President Obama has called for changing the depreciation schedule for newly aquired non-commercial aircraft from five to seven years. Jay Carney, the president’s press secretary calls the current two-year schedule difference a special tax loophole. As you might imagine, this has pushed the aviation alphabet groups into damage control mode.
Being of limited ability to comprehend “Washington speak” I decided it would be good to run through a few numbers to see if I could understand (and create some context for myself) what the President is recommending.
Scenario: I’m in the market for Piper Matrix for my Midwest-based three-state construction company. List price for a Garmin G1000-equipped Matrix is $939,950. According to Crest Capital’s Tax Deduction Calculator I can deduct: $500,000 (Section 179), $219,975 (50% Bonus Depreciation deduction), and the remaining $219,975 is placed on the company’s balance sheet and depreciated over five years ($43,995 per year). Total first year deduction will be $763,970. [It should be reiterated that neither the Section 179 and Bonus Depreciation deductions aren’t the “special tax loophole” the President seeks to close.]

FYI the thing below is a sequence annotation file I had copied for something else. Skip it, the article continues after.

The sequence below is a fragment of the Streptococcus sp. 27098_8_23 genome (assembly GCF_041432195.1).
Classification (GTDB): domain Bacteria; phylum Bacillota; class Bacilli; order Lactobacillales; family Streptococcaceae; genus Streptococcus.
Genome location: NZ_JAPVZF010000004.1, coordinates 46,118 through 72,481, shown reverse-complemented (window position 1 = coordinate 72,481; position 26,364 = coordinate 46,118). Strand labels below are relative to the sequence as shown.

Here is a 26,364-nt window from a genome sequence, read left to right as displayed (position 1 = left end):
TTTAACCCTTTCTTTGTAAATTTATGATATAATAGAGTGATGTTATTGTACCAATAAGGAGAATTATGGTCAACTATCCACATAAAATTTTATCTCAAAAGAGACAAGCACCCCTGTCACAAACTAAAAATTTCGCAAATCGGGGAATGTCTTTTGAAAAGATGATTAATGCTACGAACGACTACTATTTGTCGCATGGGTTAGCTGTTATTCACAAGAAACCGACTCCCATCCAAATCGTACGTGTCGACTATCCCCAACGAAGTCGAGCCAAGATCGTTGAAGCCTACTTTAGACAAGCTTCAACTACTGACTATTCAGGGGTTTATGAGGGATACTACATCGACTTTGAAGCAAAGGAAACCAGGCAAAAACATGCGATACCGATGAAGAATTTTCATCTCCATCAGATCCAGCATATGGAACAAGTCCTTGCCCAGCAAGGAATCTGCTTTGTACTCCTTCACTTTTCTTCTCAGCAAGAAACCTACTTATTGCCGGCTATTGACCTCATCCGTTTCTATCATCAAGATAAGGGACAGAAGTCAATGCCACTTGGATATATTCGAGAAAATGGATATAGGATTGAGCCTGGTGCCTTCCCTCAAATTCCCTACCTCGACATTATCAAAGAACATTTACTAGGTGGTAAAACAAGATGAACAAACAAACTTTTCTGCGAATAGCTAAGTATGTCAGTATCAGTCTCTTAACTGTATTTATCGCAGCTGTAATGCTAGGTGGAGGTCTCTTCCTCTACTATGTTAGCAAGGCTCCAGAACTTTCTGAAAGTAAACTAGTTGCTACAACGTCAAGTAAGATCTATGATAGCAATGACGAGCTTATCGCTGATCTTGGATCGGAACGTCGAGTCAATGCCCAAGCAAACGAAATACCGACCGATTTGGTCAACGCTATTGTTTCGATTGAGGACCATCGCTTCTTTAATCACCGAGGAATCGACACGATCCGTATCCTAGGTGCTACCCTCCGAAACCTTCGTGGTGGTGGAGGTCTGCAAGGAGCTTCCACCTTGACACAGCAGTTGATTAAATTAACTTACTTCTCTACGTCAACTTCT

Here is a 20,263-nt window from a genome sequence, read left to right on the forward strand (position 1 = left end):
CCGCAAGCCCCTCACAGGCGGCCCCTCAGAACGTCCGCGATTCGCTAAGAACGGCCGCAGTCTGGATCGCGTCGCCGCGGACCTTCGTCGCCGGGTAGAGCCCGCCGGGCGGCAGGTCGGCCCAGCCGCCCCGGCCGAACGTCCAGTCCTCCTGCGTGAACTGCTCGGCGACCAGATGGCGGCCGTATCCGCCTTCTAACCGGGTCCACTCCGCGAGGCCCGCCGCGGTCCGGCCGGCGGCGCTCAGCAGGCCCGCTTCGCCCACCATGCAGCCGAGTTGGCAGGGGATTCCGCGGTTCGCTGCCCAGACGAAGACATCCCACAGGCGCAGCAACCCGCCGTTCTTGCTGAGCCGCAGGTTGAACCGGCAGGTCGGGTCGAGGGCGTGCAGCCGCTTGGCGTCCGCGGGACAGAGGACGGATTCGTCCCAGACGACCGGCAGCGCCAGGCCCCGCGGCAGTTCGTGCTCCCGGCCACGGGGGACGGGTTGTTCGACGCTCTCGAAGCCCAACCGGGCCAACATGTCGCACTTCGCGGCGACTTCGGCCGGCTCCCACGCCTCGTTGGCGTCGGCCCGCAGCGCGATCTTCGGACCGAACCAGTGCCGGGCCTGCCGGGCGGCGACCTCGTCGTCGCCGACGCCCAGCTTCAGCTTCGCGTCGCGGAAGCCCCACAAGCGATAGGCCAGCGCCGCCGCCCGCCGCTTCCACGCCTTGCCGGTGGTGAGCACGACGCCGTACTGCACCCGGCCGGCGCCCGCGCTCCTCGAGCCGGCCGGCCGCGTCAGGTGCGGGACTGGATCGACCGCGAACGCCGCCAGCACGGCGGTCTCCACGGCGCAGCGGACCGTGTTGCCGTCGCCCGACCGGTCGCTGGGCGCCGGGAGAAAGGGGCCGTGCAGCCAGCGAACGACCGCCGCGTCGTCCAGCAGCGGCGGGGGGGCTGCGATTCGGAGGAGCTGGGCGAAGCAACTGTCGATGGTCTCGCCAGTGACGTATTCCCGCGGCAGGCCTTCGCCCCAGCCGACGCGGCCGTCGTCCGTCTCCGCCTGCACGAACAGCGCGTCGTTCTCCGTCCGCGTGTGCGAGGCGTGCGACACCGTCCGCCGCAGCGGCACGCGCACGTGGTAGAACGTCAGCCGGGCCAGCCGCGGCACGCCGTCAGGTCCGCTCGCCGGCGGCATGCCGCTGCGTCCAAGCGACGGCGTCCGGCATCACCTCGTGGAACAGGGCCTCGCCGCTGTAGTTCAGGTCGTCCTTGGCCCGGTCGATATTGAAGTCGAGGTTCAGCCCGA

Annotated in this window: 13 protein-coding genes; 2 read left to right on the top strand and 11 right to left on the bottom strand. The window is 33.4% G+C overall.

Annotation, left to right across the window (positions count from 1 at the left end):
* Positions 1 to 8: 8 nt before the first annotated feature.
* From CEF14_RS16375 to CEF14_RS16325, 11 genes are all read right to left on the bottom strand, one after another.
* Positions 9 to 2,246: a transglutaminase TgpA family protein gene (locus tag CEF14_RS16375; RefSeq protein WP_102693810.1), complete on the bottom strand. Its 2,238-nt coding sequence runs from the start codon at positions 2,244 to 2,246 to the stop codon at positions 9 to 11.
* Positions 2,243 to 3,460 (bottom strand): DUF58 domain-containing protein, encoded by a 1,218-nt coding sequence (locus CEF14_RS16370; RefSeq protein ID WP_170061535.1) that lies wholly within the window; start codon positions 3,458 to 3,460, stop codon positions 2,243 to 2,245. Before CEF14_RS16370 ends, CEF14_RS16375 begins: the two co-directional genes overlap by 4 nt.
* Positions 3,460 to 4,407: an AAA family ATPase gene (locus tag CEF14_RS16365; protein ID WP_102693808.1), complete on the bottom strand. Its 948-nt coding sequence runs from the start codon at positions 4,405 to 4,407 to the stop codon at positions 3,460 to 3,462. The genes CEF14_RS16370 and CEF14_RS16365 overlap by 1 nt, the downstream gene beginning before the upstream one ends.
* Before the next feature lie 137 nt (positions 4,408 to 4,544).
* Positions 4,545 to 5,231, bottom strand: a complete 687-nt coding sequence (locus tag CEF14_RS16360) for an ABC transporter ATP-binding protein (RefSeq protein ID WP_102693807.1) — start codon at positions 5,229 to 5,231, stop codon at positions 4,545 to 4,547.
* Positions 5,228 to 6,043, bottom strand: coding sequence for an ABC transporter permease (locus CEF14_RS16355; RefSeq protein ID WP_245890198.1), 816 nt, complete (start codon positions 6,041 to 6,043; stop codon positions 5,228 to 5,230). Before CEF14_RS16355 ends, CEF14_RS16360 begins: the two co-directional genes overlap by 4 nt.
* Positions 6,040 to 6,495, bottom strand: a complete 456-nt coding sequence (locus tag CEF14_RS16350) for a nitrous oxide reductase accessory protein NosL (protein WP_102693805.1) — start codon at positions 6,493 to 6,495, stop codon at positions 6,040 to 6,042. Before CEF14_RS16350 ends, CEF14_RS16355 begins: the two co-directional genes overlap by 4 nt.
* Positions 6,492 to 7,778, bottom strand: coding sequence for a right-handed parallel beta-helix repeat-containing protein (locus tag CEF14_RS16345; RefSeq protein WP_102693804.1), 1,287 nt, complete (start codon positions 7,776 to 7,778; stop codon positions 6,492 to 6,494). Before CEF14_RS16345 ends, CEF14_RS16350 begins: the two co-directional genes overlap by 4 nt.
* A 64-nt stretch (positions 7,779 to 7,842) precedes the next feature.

My construction company will bill $45 million this year and earn an industry average 3.9% return or $1,755,000 net income. That puts my company at the 34% marginal corporate tax rate with a $603,500 federal tax bill.
However, my Matrix purchase reduces my net income and tax bill to $991,030 and $336,950.20, respectively. That’s a 44% tax savings in year one of owning the Matrix.
If the “special tax loophole” is closed and my company must depreciate the Matrix over seven years, my net income and tax bill, using the numbers cited above, will be $1,003,600 and $341,224, respectively.
The difference? $4,273.80 in additional federal tax revenue for the government the year I buy the Matrix. And if my company performs the next year like it will this year, my tax bill will top $600,000 unless I elect to purchase those ten $95,000 dump trucks I have my eye on.
Adjusting the depreciation schedule — I mean closing the “special tax loophole” — from five to seven years will produce roughly $300 million in additional revenue for the government. That is 3/10th of 1% of the $85 billion sequester.
I’ve tried to not inject my opinion in the above numbers and comments. In fact, my CPA confirmed my numbers are accurate as relate to 2013. But I must say, a depreciation table is NOT a “special tax loophole.”
This whole discussion feels like trying to save a person mauled by a bear with a simple band-aid. That won’t work, and neither will this. While this may appear critical of the President, and it is, I’m firmly of the opinion that no elected official in Washington is honestly interested in solving the puzzle. If they were, they would.